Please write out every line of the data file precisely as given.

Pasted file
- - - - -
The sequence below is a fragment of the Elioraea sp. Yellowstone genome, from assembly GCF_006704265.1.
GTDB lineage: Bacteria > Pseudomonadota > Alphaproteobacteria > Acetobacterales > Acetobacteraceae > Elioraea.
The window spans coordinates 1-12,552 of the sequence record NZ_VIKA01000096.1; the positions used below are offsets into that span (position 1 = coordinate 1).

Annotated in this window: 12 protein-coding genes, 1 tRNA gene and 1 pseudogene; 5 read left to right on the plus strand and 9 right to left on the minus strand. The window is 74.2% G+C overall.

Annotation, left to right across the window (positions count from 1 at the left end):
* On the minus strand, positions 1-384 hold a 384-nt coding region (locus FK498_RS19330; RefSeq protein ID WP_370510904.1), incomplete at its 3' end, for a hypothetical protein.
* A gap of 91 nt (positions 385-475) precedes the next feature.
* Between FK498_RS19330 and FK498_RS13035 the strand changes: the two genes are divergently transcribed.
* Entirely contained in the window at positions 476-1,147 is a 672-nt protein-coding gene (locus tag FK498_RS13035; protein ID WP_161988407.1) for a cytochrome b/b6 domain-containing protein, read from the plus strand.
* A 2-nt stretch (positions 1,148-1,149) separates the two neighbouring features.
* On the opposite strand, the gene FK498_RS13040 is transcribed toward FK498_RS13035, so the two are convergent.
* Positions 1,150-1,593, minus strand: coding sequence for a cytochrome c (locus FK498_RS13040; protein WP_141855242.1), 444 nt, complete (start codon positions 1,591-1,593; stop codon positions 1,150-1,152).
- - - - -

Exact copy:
The sequence below is a fragment of the Elioraea sp. Yellowstone genome, from assembly GCF_006704265.1.
GTDB lineage: Bacteria > Pseudomonadota > Alphaproteobacteria > Acetobacterales > Acetobacteraceae > Elioraea.
The window spans coordinates 1-12,552 of the sequence record NZ_VIKA01000096.1; the positions used below are offsets into that span (position 1 = coordinate 1).

Annotated in this window: 12 protein-coding genes, 1 tRNA gene and 1 pseudogene; 5 read left to right on the plus strand and 9 right to left on the minus strand. The window is 74.2% G+C overall.

Annotation, left to right across the window (positions count from 1 at the left end):
* On the minus strand, positions 1-384 hold a 384-nt coding region (locus FK498_RS19330; RefSeq protein ID WP_370510904.1), incomplete at its 3' end, for a hypothetical protein.
* A gap of 91 nt (positions 385-475) precedes the next feature.
* Between FK498_RS19330 and FK498_RS13035 the strand changes: the two genes are divergently transcribed.
* Entirely contained in the window at positions 476-1,147 is a 672-nt protein-coding gene (locus tag FK498_RS13035; protein ID WP_161988407.1) for a cytochrome b/b6 domain-containing protein, read from the plus strand.
* A 2-nt stretch (positions 1,148-1,149) separates the two neighbouring features.
* On the opposite strand, the gene FK498_RS13040 is transcribed toward FK498_RS13035, so the two are convergent.
* Positions 1,150-1,593, minus strand: coding sequence for a cytochrome c (locus FK498_RS13040; protein WP_141855242.1), 444 nt, complete (start codon positions 1,591-1,593; stop codon positions 1,150-1,152).